With budget-friendly Asha 210, Nokia takes aim at emerging markets

The Asha 210 is a smart-looking, social-networking-centric smart phone. What it's not is high-powered. 

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    The Nokia Asha 210.
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Nokia today took the wraps off the Asha 210, a colorful smart phone (see photo above for proof) with a QWERTY keyboard, and a dedicated WhatsApp button, which allows users to easily send and receive messages across an array of platforms. The Asha 210 is relatively low-powered – witness the 2-megapixel camera and 2.4-inch QVGA display – but Nokia is betting the social networking capability more than makes up for the lack of clout. 

The Asha 210, Nokia exec Timo Toikkanenhas said in a statement, has "been designed to allow people to easily update their social networks, stay in touch with friends and share user created content." Left unsaid, of course, is the target audience for the Asha 210. Because with an estimated retail price of 72 bucks, the Asha 210 will not be going up against the much more expensive Apple iPhone 5 or Samsung Galaxy S4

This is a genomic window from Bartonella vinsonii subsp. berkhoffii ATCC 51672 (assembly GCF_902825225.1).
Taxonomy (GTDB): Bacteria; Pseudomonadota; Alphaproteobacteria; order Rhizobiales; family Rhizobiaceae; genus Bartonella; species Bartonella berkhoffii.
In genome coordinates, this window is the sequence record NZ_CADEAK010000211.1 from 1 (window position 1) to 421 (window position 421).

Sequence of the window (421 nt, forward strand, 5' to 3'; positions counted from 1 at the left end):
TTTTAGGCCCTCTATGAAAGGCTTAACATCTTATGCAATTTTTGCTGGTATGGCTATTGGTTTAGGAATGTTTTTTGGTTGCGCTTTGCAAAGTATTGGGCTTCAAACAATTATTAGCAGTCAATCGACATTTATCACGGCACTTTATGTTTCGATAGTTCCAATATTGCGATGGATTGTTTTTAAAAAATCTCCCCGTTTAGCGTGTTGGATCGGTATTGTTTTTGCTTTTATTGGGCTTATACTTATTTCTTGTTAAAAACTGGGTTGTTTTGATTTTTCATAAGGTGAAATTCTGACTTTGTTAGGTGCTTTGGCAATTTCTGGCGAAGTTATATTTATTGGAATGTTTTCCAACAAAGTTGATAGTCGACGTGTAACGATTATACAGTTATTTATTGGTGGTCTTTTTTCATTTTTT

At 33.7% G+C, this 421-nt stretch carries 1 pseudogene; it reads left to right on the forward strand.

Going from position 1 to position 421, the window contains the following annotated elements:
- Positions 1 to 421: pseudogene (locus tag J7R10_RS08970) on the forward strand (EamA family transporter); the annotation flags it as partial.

Instead, the target here is consumers in emerging markets such as India or Brazil, who may be looking for a capable and smart-looking smart phone, but are unwilling to fork over the equivalent of $200 (plus a two-year contract) for the privilege. As David Meyer of GigaOM notes today, this is an area in which Nokia, with its Series 40 phones, has historically acquitted itself very nicely.  

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Moreover, he writes, the Asha 210 "will be going up against very low-end Android phones, which offer a much wider range of apps but not necessarily better performance (and seriously, battery life is a major issue in many of these markets), and the soon-to-be-released Firefox OS phones, which are HTML5-only and as such an unknown quantity at this point. Given its social chops, the 210 will be a fairly impressive contender for many users." 

The Asha 210, which is available in yellow, cyan, black, magenta, and white, is expected to hit shelves sometime in the second quarter of 2013.  

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